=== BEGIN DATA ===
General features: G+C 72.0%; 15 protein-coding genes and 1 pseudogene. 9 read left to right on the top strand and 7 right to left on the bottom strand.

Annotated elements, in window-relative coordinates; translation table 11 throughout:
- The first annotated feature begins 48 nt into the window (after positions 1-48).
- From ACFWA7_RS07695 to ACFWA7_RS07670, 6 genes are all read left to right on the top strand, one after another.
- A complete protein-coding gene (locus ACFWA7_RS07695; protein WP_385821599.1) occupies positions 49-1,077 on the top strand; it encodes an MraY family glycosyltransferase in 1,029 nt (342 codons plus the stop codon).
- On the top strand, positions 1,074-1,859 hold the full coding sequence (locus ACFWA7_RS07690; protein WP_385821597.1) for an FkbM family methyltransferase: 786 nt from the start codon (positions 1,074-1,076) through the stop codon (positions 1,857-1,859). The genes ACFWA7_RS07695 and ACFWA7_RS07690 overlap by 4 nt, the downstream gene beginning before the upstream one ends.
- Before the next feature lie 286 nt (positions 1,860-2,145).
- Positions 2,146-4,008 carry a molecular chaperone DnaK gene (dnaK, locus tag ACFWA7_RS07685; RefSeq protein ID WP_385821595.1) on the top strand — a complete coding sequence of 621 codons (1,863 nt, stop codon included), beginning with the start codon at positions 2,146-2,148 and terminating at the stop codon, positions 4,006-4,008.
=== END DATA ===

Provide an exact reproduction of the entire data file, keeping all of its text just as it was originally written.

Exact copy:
General features: G+C 72.0%; 15 protein-coding genes and 1 pseudogene. 9 read left to right on the top strand and 7 right to left on the bottom strand.

Annotated elements, in window-relative coordinates; translation table 11 throughout:
- The first annotated feature begins 48 nt into the window (after positions 1-48).
- From ACFWA7_RS07695 to ACFWA7_RS07670, 6 genes are all read left to right on the top strand, one after another.
- A complete protein-coding gene (locus ACFWA7_RS07695; protein WP_385821599.1) occupies positions 49-1,077 on the top strand; it encodes an MraY family glycosyltransferase in 1,029 nt (342 codons plus the stop codon).
- On the top strand, positions 1,074-1,859 hold the full coding sequence (locus ACFWA7_RS07690; protein WP_385821597.1) for an FkbM family methyltransferase: 786 nt from the start codon (positions 1,074-1,076) through the stop codon (positions 1,857-1,859). The genes ACFWA7_RS07695 and ACFWA7_RS07690 overlap by 4 nt, the downstream gene beginning before the upstream one ends.
- Before the next feature lie 286 nt (positions 1,860-2,145).
- Positions 2,146-4,008 carry a molecular chaperone DnaK gene (dnaK, locus tag ACFWA7_RS07685; RefSeq protein ID WP_385821595.1) on the top strand — a complete coding sequence of 621 codons (1,863 nt, stop codon included), beginning with the start codon at positions 2,146-2,148 and terminating at the stop codon, positions 4,006-4,008.